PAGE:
Our latest Capital Market survey showed that the most important element of a press section is the press archive, which needs to be intuitive to use through the ability to filter releases by dates and topics. While it's encouraging that as many as 93% of the 500 companies have a press archive or at least an archive of regulatory news available in HTML, not enough is being done to make these archives easy to use. Barely a quarter of press archives have filter functions that allow users to view releases by month or quarter, and only 38% include the option to filter releases by categories, such as sustainability or products/services, which can make it simpler to find relevant results.
Dutch insurance company Aegon have one of the best press archives in Europe. As well as being able to filter by year, month, and category, there is also a search bar which returns useful results when searching for the latest information.
Less than half of the companies provide an image bank on the corporate website, or at least link to an external image hosting service (such as Flickr) where corporate materials can be freely found. 89% of the business journalists who responded in our latest Capital Market survey consider this an important area of corporate communication. The availability of such assets saves them the potential bottleneck of reaching out to media contacts to request access. Despite this, only 42% of companies have a photo gallery containing high quality, downloadable pictures of their executives, and even less have one which includes brand images or logotypes.
Sportswear manufacturer Adidas stand out for their media centre, which contains 65 pictures in several different categories from board members to logos to workplaces.
Embedding sustainability within the corporate strategy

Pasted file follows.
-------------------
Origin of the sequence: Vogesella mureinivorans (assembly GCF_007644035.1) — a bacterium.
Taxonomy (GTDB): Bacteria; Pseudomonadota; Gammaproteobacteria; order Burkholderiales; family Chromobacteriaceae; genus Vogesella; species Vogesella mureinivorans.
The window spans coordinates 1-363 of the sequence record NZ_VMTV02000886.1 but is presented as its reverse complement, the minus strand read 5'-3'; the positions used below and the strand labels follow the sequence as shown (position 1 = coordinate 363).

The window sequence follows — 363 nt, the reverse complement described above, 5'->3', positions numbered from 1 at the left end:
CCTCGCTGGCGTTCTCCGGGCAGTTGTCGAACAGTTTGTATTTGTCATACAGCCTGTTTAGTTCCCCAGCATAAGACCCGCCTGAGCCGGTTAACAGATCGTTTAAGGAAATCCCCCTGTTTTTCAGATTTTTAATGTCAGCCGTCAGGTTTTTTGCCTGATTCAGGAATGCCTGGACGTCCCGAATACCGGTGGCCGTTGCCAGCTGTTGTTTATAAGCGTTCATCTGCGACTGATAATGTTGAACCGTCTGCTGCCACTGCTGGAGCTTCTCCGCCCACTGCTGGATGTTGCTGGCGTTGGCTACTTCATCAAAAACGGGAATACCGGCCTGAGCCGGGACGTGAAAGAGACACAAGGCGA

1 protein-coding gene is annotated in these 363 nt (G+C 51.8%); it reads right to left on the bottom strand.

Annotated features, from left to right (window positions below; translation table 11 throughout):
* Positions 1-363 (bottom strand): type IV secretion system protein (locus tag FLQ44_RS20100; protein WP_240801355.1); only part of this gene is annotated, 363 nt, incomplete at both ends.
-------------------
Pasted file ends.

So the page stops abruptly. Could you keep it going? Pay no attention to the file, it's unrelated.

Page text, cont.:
This year's results reveal that 90% of Europe's largest companies have a sustainability strategy on the corporate website. 67% are going one step further by linking their efforts to the overall corporate strategy, which represents a 10% increase from last year. This rising alignment of sustainability goals and commercial objectives shows that companies are more reflective than ever of the impact they have on the world around them, as well as understanding the importance of such content to all stakeholders.
In our recent article Sustainability and corporate strategy starting to go hand in hand, we share insights on the sectors making the most progress and showing examples of different ways companies are tackling the integration of sustainability into the corporate strategy. The next step that companies need to make with far greater frequency is sharing environmental and social performance data and targets, to show they are acting upon the rhetoric of their strategies. Currently companies are presenting less than a third of the key information in these areas, which is a significant drop-off from last year's figures.
The European winners and the best climber
It's an Italy-dominated top end of the Europe 500 list in Webranking this year, with Italian companies taking 7 of the top 10 places, including all of the top five. Eni and Snam retain their positions in the top three, showing remarkable consistency in their corporate communication, but there's a new winner as Terna reach the top spot with 92.1 points. In a year when most companies across Europe experienced a score decline, Terna's improvement of 4.8 points is all the more impressive.
From the Nordics, Wärtsilä and Swedish Match remain inside the top 10, while Swisscom move up to 6th to rank as the highest-placing central European company.
The best climber in this year's list is Howden Joinery Group, with the UK company launching a new site and improving their score by 15.3 points, to climb a massive 246 places to 206th in the ranking.
The results for all ranked companies follow the Europe 500 trend
In this year's Webranking we ranked a total of 876 companies from 24 countries. As is the case for the Europe 500 list, the average score for all companies is down this year, from 44.1 to 39.8 points. This represents the first time the total Webranking average has dipped below 40 points in the last decade. While some of the reasons for the dip overlap with what's covered earlier in this article, it still shows that in a time of business uncertainty where clarity is essential, companies are communicating less effectively with their audiences than they have done in the past. Particular attention should be directed towards the Investors section, as Europe's largest companies are barely averaging a quarter of the most important financial information on their corporate sites.
Learn about how the Webranking report can bring clear direction to your content priorities and get in touch to see how we can support you with your communications.